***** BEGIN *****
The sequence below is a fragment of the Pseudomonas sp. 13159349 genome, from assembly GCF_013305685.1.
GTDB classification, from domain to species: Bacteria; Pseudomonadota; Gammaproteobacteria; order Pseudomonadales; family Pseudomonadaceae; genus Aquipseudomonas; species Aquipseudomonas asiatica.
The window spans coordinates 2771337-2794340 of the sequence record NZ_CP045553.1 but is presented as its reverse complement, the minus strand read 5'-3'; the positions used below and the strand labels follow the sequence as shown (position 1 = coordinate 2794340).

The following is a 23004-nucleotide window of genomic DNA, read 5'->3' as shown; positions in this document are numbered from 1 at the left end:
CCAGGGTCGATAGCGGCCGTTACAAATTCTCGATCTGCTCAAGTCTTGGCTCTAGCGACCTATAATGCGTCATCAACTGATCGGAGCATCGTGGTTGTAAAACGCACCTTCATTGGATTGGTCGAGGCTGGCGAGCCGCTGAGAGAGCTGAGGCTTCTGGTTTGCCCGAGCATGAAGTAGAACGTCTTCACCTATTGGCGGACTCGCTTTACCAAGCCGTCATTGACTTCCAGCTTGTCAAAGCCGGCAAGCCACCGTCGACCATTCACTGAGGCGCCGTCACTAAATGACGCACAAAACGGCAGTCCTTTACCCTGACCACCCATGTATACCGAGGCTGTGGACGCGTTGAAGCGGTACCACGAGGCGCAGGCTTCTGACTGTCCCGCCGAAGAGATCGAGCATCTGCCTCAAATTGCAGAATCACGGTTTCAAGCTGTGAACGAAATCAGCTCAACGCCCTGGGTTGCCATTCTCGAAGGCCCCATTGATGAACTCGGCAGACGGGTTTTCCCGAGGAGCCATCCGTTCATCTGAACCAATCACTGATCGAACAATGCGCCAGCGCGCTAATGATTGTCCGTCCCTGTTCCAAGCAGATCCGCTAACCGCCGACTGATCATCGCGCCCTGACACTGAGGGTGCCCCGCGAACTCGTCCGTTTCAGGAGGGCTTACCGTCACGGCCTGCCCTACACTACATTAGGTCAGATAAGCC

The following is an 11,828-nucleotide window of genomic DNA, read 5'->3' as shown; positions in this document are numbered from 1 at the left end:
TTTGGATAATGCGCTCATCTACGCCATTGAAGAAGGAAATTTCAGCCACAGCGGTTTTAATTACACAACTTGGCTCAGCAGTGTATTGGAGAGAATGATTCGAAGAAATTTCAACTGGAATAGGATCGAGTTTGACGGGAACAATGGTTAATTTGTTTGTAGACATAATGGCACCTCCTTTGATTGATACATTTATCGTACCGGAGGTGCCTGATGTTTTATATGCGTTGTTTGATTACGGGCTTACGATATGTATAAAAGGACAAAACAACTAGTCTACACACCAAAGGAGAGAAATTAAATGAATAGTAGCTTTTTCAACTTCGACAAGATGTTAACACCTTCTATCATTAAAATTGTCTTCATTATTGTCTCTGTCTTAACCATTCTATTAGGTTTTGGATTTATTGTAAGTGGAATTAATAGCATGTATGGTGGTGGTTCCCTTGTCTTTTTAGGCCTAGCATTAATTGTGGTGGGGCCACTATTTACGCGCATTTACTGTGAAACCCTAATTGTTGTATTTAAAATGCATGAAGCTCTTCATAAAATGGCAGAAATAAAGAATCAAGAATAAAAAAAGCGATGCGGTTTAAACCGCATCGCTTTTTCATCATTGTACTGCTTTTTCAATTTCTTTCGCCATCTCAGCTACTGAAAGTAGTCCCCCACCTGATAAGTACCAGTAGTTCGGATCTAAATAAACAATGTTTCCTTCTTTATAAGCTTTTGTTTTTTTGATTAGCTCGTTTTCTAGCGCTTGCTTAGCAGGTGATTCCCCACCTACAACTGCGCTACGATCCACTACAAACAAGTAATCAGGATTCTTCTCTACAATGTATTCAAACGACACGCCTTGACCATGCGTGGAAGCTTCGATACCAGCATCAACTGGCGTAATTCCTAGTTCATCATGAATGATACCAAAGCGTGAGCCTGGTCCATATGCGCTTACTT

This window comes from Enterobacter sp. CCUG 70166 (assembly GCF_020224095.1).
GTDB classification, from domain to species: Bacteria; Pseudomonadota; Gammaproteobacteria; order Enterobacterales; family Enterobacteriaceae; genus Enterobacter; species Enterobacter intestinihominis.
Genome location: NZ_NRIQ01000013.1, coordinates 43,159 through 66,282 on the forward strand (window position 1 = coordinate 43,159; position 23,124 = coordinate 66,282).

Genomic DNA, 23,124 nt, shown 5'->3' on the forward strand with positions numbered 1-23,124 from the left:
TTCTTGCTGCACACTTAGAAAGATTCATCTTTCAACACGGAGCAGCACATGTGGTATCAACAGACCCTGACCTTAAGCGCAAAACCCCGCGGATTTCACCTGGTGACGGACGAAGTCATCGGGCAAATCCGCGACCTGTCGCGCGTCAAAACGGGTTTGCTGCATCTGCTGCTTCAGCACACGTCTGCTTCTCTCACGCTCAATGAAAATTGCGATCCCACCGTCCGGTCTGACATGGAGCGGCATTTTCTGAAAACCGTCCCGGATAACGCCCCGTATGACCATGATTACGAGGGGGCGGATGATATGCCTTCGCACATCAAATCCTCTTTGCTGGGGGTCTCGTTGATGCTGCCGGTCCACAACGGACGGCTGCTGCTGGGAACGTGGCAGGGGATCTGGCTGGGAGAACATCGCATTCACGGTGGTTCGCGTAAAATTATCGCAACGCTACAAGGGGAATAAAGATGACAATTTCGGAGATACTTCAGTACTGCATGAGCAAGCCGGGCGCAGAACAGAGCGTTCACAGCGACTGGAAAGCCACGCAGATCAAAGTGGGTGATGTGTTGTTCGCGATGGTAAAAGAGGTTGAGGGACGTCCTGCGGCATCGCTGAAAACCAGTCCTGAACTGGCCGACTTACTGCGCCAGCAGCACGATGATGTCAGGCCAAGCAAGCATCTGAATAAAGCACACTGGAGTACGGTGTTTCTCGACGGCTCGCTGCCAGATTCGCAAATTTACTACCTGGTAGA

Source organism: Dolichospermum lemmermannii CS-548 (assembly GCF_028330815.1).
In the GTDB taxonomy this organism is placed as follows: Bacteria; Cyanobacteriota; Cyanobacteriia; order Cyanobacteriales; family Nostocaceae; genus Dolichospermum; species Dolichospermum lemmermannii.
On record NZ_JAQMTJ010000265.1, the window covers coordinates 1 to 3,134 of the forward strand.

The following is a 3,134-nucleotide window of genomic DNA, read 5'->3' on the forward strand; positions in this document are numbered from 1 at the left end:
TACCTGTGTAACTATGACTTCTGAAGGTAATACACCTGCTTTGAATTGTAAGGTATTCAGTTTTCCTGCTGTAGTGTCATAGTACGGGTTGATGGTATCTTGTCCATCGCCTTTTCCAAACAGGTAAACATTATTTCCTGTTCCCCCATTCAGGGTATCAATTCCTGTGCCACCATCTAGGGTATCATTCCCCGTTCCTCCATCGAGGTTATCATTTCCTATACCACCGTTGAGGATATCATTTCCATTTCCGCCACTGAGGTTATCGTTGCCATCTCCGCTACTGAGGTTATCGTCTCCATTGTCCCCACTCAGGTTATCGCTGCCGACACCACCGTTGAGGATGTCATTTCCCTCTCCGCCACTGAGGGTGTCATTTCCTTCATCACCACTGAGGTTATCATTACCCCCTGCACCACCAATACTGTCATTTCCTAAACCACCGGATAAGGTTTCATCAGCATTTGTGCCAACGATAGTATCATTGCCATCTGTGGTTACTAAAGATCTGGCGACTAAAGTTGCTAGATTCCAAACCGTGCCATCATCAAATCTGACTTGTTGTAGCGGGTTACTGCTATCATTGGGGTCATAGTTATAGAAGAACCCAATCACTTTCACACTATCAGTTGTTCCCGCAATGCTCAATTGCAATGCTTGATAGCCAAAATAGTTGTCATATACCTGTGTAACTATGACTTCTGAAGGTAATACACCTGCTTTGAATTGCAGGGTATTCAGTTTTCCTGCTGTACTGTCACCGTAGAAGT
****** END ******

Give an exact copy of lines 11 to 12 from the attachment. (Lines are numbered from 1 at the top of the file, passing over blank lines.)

Genomic DNA, 23,124 nt, shown 5'->3' on the forward strand with positions numbered 1-23,124 from the left:
TTCTTGCTGCACACTTAGAAAGATTCATCTTTCAACACGGAGCAGCACATGTGGTATCAACAGACCCTGACCTTAAGCGCAAAACCCCGCGGATTTCACCTGGTGACGGACGAAGTCATCGGGCAAATCCGCGACCTGTCGCGCGTCAAAACGGGTTTGCTGCATCTGCTGCTTCAGCACACGTCTGCTTCTCTCACGCTCAATGAAAATTGCGATCCCACCGTCCGGTCTGACATGGAGCGGCATTTTCTGAAAACCGTCCCGGATAACGCCCCGTATGACCATGATTACGAGGGGGCGGATGATATGCCTTCGCACATCAAATCCTCTTTGCTGGGGGTCTCGTTGATGCTGCCGGTCCACAACGGACGGCTGCTGCTGGGAACGTGGCAGGGGATCTGGCTGGGAGAACATCGCATTCACGGTGGTTCGCGTAAAATTATCGCAACGCTACAAGGGGAATAAAGATGACAATTTCGGAGATACTTCAGTACTGCATGAGCAAGCCGGGCGCAGAACAGAGCGTTCACAGCGACTGGAAAGCCACGCAGATCAAAGTGGGTGATGTGTTGTTCGCGATGGTAAAAGAGGTTGAGGGACGTCCTGCGGCATCGCTGAAAACCAGTCCTGAACTGGCCGACTTACTGCGCCAGCAGCACGATGATGTCAGGCCAAGCAAGCATCTGAATAAAGCACACTGGAGTACGGTGTTTCTCGACGGCTCGCTGCCAGATTCGCAAATTTACTACCTGGTAGA